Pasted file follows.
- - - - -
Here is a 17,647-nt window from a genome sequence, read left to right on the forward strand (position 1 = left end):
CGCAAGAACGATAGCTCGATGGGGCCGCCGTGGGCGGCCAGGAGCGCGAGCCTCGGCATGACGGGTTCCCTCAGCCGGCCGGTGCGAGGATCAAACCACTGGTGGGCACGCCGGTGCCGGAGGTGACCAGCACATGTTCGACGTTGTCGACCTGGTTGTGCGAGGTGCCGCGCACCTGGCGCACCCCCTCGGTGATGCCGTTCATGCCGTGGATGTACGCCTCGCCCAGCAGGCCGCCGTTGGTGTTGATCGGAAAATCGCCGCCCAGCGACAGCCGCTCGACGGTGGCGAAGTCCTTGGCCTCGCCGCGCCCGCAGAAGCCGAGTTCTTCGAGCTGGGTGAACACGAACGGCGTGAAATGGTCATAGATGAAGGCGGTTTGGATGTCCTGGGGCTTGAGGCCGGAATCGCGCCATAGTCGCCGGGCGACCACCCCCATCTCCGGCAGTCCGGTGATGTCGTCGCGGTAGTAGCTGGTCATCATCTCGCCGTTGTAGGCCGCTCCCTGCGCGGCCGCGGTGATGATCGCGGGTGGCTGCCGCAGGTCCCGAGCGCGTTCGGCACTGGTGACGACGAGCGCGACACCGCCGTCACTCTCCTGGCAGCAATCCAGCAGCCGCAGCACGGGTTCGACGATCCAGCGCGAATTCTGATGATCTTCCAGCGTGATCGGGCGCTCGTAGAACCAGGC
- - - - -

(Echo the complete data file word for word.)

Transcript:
Here is a 17,647-nt window from a genome sequence, read left to right on the forward strand (position 1 = left end):
CGCAAGAACGATAGCTCGATGGGGCCGCCGTGGGCGGCCAGGAGCGCGAGCCTCGGCATGACGGGTTCCCTCAGCCGGCCGGTGCGAGGATCAAACCACTGGTGGGCACGCCGGTGCCGGAGGTGACCAGCACATGTTCGACGTTGTCGACCTGGTTGTGCGAGGTGCCGCGCACCTGGCGCACCCCCTCGGTGATGCCGTTCATGCCGTGGATGTACGCCTCGCCCAGCAGGCCGCCGTTGGTGTTGATCGGAAAATCGCCGCCCAGCGACAGCCGCTCGACGGTGGCGAAGTCCTTGGCCTCGCCGCGCCCGCAGAAGCCGAGTTCTTCGAGCTGGGTGAACACGAACGGCGTGAAATGGTCATAGATGAAGGCGGTTTGGATGTCCTGGGGCTTGAGGCCGGAATCGCGCCATAGTCGCCGGGCGACCACCCCCATCTCCGGCAGTCCGGTGATGTCGTCGCGGTAGTAGCTGGTCATCATCTCGCCGTTGTAGGCCGCTCCCTGCGCGGCCGCGGTGATGATCGCGGGTGGCTGCCGCAGGTCCCGAGCGCGTTCGGCACTGGTGACGACGAGCGCGACACCGCCGTCACTCTCCTGGCAGCAATCCAGCAGCCGCAGCACGGGTTCGACGATCCAGCGCGAATTCTGATGATCTTCCAGCGTGATCGGGCGCTCGTAGAACCAGGC